By 1865, the Civil War had morphed into a war against slavery—the “cornerstone” of Confederate society. Booth absorbed his lesson too well. He did not violate some implicit rule of Confederate chivalry or politesse. He accurately interpreted the cause of Jefferson Davis and Robert E. Lee, men who were too weak to truthfully address that cause’s natural end.

Moral cowardice requires choice and action. It demands that its adherents repeatedly look away, that they favor the fanciful over the plain, myth over history, the dream over the real. Here is another choice.

Take down the flag. Take it down now.

Put it in a museum. Inscribe beneath it the years 1861-2015. Move forward. Abandon this charlatanism. Drive out this cult of death and chains. Save your lovely souls. Move forward. Do it now.


By: Ta-Nehist Coates, The Atlantic, June 18, 2015

June 19, 2015 Posted by | Civil War, Confederacy, White Supremacy | , , , , , , , | 1 Comment

“The Tea Party Will Never Understand The Constitution”: What The Right Misses About Its Favorite Document

With the 2016 election cycle having kicked into first-gear already, any American who hasn’t inured themselves to the monotonous (and often ultimately meaningless) repetition of the word “Constitution” is advised to get to self-desensitizing — and quick.

Sens. Rand Paul and Ted Cruz have already made a fetishized version of the U.S.’s supreme governing document central to their campaign rhetoric; and even politicians less beloved by the supposedly Constitution-crazy Tea Party, like Jeb Bush or Hillary Clinton, are likely to soon follow suit. That’s how American politics functions now, in the era of the NSA, Guantanamo Bay, lethal drone strikes and endless war.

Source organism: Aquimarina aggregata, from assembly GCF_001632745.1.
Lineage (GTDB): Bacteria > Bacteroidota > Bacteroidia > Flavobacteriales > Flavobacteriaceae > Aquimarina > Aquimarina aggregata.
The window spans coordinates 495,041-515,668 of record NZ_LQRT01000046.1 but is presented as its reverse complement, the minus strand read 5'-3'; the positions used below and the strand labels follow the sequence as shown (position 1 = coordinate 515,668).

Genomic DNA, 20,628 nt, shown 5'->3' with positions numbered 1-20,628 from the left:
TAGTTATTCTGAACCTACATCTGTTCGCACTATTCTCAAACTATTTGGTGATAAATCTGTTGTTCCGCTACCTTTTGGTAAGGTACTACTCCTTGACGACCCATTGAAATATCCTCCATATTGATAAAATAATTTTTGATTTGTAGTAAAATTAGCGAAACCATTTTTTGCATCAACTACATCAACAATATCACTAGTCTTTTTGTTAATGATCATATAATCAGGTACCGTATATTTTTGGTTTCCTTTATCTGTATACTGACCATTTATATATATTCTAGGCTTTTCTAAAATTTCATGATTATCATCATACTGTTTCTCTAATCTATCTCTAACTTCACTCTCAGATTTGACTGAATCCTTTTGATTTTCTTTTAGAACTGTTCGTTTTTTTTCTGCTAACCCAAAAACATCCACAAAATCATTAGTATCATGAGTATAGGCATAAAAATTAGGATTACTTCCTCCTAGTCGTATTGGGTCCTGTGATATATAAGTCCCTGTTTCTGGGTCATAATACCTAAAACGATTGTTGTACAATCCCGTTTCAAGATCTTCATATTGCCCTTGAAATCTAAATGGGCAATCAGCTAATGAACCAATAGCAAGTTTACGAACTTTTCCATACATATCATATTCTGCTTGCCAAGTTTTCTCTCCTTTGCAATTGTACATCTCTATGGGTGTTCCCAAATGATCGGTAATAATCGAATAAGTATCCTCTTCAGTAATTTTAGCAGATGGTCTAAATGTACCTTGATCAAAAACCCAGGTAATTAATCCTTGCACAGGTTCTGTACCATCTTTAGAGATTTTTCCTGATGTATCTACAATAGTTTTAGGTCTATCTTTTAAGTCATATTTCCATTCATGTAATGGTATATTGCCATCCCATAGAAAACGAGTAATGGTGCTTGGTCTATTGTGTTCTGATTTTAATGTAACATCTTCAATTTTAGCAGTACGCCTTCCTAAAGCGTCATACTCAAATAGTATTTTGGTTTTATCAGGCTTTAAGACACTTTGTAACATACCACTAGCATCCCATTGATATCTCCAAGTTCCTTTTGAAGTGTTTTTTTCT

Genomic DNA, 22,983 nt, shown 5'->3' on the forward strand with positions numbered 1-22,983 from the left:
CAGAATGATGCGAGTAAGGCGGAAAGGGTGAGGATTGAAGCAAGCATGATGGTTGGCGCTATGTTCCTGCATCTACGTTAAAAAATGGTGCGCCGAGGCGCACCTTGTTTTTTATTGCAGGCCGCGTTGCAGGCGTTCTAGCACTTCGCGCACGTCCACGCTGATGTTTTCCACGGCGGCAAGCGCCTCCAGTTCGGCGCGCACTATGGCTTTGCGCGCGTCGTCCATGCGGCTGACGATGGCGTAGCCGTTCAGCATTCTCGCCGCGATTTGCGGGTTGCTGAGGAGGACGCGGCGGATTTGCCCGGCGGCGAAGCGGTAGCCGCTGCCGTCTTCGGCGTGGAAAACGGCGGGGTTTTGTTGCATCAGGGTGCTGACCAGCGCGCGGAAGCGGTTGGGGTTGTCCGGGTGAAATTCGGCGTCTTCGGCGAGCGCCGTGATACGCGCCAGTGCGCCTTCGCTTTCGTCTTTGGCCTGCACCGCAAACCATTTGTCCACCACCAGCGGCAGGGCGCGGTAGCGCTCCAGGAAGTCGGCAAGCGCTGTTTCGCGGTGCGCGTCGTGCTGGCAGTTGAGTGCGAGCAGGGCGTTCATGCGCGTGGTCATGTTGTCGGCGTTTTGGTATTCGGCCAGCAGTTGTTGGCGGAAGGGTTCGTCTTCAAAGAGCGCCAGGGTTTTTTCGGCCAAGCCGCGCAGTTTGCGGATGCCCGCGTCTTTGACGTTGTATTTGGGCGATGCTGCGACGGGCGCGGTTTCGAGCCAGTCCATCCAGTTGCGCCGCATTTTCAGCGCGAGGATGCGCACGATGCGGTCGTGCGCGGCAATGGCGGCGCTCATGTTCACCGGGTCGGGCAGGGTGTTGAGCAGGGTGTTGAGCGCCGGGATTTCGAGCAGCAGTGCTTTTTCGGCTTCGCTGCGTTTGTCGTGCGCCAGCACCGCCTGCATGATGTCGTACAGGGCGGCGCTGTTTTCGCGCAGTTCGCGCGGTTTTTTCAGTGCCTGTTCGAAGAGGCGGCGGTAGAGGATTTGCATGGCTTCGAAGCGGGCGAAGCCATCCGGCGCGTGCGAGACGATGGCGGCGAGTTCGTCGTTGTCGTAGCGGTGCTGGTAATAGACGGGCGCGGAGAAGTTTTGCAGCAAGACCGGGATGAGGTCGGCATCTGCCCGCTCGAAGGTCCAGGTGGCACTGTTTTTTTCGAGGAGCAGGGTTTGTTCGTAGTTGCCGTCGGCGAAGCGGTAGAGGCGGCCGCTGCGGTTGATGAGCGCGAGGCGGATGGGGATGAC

But as that list of questionable policies suggests, there’s an unanswered question lurking behind so much of our happy talk about the Constitution — namely, do we even understand it? As dozens of polls and public surveys will attest, the answer is, not really. And that’s one of the reasons that Yale Law School professor Akhil Reed Amar has decided to write a multi-book series about the Constitution so many Americans claim to love, but so few seem to understand. “The Law of the Land: A Grand Tour of our Constitutional Republic,” released earlier this month, is that project’s latest addition.

Recently, Salon spoke over the phone with Amar about the Constitution, his books, and why he sees Abraham Lincoln as perhaps the United States’s real founding father. Our conversation is below and has been edited for clarity and length.

So this book is part of a larger, multi-book project on the Constitution. The first was a biography of the document, the second was about its “unwritten” provisions, and this is the third. What’s your focus this time?

The third book in this project is a geographical slicing of the story; ours is a vast republic of massive diversity, and the Constitution looks a little different in different states and regions. I try to show all of that that through 12 stories … each of which says something general about the United States Constitution but does so through the window of a particular state. It discusses a person or an idea or a case or an event particularly associated with that region that also casts light, more generally, on our Constitutional project.

So how did what you call “brute geography” influence the way we understand the Constitution today?

The very breadth of the American landmass and its distance from the old world were huge elements in the American founding and in the Civil War experience. The idea of creating an indivisible union in the 1780s, the idea of forming a more perfect union, was an idea powerfully influenced by these two geographic factors: a wide moat between the Old World and the New World (known as the Atlantic Ocean) would be able to protect Americans from Old World tyranny in the same way the English Channel protected Britain from much of the militarism of the European Continent…

But in 1787, as Americans looked around the world, they saw that Britain was free, and Britain was free because England and Scotland had merged, had formed an indivisible, perfect union that would protect liberty because they had gotten rid of land borders on the island and only needed a navy to protect themselves. That worked for England and that would work for America even better, because we’d have an English Channel times 50.